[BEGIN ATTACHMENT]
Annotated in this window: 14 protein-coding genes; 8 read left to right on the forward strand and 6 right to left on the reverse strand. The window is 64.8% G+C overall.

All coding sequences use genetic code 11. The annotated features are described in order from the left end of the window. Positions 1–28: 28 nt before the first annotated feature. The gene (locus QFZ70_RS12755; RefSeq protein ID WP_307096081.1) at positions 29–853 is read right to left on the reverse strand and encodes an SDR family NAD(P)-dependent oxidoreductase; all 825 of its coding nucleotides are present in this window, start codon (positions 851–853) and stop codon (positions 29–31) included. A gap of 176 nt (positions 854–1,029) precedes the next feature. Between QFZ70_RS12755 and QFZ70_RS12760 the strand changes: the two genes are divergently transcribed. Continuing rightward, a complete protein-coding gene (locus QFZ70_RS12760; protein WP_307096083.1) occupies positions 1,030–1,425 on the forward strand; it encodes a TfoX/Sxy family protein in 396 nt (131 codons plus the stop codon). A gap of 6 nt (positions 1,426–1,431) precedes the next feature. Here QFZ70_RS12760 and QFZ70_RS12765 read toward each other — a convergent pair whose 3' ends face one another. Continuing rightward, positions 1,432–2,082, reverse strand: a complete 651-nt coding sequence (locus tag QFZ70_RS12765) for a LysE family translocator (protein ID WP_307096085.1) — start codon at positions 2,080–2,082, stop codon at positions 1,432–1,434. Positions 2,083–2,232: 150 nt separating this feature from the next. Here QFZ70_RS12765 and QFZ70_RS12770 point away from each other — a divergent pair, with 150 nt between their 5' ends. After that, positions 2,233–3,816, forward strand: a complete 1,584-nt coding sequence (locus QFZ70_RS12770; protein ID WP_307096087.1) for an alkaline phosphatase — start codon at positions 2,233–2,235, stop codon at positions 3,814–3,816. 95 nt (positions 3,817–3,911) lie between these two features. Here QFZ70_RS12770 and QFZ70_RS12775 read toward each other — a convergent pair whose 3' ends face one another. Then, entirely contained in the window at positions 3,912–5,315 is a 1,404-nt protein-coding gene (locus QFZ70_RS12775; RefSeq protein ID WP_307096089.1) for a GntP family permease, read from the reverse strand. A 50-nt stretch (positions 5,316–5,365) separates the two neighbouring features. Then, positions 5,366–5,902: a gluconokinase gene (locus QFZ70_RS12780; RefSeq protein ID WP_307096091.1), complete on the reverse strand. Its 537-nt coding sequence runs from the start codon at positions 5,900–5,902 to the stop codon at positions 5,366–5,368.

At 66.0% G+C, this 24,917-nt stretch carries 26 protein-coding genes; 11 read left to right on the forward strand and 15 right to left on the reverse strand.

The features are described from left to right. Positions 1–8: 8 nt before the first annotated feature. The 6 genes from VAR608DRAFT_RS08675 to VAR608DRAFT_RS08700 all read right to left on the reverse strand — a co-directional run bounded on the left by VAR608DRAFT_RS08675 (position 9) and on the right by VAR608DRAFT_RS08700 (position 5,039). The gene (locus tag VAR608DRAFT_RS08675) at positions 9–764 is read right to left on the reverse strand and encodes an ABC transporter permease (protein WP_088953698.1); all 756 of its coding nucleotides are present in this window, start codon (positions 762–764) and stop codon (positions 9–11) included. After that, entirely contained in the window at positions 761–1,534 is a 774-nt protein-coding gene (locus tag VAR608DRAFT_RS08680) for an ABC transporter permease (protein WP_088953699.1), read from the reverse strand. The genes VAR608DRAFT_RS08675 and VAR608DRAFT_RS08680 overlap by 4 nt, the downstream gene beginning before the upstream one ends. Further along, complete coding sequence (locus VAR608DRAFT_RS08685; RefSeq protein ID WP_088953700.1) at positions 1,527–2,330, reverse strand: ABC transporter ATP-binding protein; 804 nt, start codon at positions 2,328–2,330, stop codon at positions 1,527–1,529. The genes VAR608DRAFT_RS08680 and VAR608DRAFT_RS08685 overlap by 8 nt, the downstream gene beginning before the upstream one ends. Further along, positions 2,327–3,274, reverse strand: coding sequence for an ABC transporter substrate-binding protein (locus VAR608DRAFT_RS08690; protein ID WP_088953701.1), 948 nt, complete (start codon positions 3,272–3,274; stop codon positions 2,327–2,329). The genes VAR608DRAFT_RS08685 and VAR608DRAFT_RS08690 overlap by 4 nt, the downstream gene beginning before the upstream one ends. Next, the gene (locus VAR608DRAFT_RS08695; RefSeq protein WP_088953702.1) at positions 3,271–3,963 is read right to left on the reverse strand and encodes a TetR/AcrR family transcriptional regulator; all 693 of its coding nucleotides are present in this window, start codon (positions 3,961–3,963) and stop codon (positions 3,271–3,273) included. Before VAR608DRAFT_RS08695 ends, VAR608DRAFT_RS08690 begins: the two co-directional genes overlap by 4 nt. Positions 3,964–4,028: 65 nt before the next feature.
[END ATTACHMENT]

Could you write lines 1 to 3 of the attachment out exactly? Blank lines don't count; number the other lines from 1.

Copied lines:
Annotated in this window: 14 protein-coding genes; 8 read left to right on the forward strand and 6 right to left on the reverse strand. The window is 64.8% G+C overall.

All coding sequences use genetic code 11. The annotated features are described in order from the left end of the window. Positions 1–28: 28 nt before the first annotated feature. The gene (locus QFZ70_RS12755; RefSeq protein ID WP_307096081.1) at positions 29–853 is read right to left on the reverse strand and encodes an SDR family NAD(P)-dependent oxidoreductase; all 825 of its coding nucleotides are present in this window, start codon (positions 851–853) and stop codon (positions 29–31) included. A gap of 176 nt (positions 854–1,029) precedes the next feature. Between QFZ70_RS12755 and QFZ70_RS12760 the strand changes: the two genes are divergently transcribed. Continuing rightward, a complete protein-coding gene (locus QFZ70_RS12760; protein WP_307096083.1) occupies positions 1,030–1,425 on the forward strand; it encodes a TfoX/Sxy family protein in 396 nt (131 codons plus the stop codon). A gap of 6 nt (positions 1,426–1,431) precedes the next feature. Here QFZ70_RS12760 and QFZ70_RS12765 read toward each other — a convergent pair whose 3' ends face one another. Continuing rightward, positions 1,432–2,082, reverse strand: a complete 651-nt coding sequence (locus tag QFZ70_RS12765) for a LysE family translocator (protein ID WP_307096085.1) — start codon at positions 2,080–2,082, stop codon at positions 1,432–1,434. Positions 2,083–2,232: 150 nt separating this feature from the next. Here QFZ70_RS12765 and QFZ70_RS12770 point away from each other — a divergent pair, with 150 nt between their 5' ends. After that, positions 2,233–3,816, forward strand: a complete 1,584-nt coding sequence (locus QFZ70_RS12770; protein ID WP_307096087.1) for an alkaline phosphatase — start codon at positions 2,233–2,235, stop codon at positions 3,814–3,816. 95 nt (positions 3,817–3,911) lie between these two features. Here QFZ70_RS12770 and QFZ70_RS12775 read toward each other — a convergent pair whose 3' ends face one another. Then, entirely contained in the window at positions 3,912–5,315 is a 1,404-nt protein-coding gene (locus QFZ70_RS12775; RefSeq protein ID WP_307096089.1) for a GntP family permease, read from the reverse strand. A 50-nt stretch (positions 5,316–5,365) separates the two neighbouring features. Then, positions 5,366–5,902: a gluconokinase gene (locus QFZ70_RS12780; RefSeq protein ID WP_307096091.1), complete on the reverse strand. Its 537-nt coding sequence runs from the start codon at positions 5,900–5,902 to the stop codon at positions 5,366–5,368.

At 66.0% G+C, this 24,917-nt stretch carries 26 protein-coding genes; 11 read left to right on the forward strand and 15 right to left on the reverse strand.